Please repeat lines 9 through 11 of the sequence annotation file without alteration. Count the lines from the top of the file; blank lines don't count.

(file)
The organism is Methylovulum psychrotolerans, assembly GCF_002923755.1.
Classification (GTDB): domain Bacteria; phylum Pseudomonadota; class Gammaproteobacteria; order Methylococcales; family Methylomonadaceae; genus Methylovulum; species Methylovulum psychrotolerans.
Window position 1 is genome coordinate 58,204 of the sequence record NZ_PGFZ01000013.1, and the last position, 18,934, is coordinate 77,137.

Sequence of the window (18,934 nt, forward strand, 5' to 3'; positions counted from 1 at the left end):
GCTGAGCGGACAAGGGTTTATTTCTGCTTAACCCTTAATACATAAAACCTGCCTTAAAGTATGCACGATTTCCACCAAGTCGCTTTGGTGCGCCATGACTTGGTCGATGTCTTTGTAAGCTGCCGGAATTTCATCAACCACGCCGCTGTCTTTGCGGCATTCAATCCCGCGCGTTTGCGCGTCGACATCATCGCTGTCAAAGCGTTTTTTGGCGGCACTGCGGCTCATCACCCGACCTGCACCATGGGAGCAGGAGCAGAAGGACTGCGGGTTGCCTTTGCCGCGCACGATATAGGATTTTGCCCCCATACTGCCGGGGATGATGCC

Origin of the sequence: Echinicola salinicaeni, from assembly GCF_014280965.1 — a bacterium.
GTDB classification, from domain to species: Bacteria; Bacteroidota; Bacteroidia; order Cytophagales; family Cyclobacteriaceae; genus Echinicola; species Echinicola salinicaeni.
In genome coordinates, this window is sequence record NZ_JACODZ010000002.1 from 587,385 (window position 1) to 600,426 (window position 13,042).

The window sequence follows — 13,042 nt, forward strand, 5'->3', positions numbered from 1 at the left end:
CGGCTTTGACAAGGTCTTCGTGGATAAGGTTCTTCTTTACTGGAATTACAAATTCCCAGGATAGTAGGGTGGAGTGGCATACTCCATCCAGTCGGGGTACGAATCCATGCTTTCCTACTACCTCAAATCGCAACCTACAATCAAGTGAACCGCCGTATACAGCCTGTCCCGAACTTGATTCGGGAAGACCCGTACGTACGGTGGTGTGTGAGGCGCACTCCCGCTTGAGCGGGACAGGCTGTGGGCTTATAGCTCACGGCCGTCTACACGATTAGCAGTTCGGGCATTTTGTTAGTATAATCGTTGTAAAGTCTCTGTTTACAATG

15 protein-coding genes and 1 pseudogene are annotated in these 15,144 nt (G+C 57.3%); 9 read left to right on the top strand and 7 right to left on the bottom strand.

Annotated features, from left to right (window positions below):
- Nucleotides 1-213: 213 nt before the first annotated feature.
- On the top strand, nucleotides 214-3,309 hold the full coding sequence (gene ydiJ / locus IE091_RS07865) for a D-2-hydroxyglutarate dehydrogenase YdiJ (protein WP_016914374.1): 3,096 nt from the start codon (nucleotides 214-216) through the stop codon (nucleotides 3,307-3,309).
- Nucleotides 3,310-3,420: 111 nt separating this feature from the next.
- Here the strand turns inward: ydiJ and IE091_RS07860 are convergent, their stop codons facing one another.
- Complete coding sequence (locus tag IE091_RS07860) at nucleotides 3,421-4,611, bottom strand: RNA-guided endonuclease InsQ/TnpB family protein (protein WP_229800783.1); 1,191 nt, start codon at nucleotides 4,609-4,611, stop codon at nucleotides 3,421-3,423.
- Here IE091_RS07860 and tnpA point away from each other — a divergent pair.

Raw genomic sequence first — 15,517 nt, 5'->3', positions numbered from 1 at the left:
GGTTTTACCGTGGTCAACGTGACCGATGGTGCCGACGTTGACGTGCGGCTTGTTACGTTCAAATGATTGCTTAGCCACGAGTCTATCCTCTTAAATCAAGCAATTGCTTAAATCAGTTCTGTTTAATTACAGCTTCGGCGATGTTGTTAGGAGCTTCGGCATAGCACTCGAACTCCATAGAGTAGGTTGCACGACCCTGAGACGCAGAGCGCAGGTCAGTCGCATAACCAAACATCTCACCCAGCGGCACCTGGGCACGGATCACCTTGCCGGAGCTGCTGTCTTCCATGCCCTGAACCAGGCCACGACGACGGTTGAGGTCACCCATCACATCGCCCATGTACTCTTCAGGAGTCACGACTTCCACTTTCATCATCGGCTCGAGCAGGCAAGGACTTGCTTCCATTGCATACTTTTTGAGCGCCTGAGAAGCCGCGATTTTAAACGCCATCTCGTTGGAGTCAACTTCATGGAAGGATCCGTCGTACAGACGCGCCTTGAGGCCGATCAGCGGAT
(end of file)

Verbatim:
The window sequence follows — 13,042 nt, forward strand, 5'->3', positions numbered from 1 at the left end:
CGGCTTTGACAAGGTCTTCGTGGATAAGGTTCTTCTTTACTGGAATTACAAATTCCCAGGATAGTAGGGTGGAGTGGCATACTCCATCCAGTCGGGGTACGAATCCATGCTTTCCTACTACCTCAAATCGCAACCTACAATCAAGTGAACCGCCGTATACAGCCTGTCCCGAACTTGATTCGGGAAGACCCGTACGTACGGTGGTGTGTGAGGCGCACTCCCGCTTGAGCGGGACAGGCTGTGGGCTTATAGCTCACGGCCGTCTACACGATTAGCAGTTCGGGCATTTTGTTAGTATAATCGTTGTAAAGTCTCTGTTTACAATG

15 protein-coding genes and 1 pseudogene are annotated in these 15,144 nt (G+C 57.3%); 9 read left to right on the top strand and 7 right to left on the bottom strand.